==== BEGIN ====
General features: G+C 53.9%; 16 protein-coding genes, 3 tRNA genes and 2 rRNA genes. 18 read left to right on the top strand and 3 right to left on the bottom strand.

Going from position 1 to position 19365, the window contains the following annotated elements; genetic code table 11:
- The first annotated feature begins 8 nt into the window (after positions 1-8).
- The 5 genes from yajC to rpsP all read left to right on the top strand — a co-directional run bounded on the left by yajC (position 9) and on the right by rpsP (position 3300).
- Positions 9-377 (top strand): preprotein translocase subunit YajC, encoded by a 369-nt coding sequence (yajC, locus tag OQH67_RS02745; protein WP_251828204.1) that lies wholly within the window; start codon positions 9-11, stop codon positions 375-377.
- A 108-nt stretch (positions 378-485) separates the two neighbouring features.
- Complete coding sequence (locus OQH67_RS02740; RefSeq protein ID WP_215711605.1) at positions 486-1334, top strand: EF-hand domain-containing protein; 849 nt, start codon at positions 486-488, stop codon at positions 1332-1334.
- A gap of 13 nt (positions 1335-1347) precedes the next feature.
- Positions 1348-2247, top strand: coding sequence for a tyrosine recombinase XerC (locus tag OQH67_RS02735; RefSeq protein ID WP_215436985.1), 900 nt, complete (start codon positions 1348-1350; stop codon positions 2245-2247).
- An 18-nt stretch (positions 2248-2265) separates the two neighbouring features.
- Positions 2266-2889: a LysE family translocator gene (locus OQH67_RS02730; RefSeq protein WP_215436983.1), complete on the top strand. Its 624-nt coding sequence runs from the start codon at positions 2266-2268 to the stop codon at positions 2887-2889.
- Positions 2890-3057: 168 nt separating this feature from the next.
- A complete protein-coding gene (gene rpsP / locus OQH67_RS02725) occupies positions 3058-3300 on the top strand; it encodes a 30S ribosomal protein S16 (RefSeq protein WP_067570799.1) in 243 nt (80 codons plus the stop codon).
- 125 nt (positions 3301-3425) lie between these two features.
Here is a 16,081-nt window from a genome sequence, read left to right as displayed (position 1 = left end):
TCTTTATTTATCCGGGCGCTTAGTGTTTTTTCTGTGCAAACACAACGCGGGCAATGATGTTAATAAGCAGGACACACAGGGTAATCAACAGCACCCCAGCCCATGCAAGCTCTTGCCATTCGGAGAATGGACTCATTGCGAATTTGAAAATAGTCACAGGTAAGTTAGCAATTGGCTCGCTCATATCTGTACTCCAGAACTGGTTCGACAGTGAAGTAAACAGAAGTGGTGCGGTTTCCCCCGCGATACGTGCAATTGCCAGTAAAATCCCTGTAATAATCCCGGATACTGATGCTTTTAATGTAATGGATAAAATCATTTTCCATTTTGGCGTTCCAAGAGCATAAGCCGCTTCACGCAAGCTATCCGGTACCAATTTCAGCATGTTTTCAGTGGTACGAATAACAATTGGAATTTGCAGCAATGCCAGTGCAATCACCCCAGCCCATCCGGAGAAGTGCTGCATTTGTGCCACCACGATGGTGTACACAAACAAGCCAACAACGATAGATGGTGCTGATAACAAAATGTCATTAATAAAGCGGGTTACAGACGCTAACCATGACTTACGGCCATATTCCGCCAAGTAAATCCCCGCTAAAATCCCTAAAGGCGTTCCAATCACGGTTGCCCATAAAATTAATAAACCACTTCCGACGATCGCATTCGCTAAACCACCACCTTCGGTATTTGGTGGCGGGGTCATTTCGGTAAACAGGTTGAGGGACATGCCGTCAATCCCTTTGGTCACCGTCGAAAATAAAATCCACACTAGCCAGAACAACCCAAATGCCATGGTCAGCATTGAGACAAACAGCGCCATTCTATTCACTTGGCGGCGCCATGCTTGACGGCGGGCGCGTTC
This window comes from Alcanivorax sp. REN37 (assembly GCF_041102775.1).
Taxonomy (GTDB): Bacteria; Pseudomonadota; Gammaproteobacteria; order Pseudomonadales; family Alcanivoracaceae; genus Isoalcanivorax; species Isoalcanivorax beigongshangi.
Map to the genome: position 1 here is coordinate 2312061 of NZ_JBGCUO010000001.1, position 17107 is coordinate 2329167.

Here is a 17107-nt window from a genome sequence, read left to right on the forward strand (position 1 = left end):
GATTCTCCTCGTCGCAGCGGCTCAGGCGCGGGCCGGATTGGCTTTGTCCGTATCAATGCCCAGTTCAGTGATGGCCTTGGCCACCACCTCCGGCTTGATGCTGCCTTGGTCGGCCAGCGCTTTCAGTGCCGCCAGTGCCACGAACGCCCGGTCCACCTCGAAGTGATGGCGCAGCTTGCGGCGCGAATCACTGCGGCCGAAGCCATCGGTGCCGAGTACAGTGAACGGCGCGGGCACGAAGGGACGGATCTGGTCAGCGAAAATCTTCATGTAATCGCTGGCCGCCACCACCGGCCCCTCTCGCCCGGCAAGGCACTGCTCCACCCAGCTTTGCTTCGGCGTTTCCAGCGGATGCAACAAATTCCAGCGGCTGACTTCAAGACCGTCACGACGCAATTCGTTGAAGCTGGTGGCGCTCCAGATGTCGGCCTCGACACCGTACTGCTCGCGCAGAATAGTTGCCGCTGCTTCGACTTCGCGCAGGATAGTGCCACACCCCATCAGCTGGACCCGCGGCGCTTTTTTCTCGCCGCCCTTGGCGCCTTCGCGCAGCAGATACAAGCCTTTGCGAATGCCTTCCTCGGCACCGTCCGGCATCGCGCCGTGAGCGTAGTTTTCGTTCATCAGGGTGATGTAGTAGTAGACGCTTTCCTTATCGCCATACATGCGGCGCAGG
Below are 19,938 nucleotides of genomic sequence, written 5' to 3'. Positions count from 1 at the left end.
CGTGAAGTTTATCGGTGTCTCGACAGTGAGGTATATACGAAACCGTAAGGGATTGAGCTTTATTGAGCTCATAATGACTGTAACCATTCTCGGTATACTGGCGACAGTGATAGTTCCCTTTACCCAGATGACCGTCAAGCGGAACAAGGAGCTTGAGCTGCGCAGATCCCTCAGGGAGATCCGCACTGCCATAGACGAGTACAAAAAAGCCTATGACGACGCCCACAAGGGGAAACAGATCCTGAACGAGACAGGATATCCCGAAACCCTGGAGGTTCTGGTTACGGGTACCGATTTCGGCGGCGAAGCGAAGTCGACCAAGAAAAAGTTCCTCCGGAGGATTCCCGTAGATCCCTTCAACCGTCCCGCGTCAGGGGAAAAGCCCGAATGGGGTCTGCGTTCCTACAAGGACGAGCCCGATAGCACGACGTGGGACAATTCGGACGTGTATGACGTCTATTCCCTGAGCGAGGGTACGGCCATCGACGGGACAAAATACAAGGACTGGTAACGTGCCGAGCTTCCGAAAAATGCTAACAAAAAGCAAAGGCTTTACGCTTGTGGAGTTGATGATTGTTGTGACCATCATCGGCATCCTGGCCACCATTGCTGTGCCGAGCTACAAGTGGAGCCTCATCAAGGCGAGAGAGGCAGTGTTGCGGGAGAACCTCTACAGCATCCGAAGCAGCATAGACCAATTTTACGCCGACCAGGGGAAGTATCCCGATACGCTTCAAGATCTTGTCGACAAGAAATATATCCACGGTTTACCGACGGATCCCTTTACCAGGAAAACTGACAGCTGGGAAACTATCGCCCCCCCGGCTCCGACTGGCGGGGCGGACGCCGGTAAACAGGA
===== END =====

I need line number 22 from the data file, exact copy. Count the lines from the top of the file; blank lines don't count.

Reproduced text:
Below are 19,938 nucleotides of genomic sequence, written 5' to 3'. Positions count from 1 at the left end.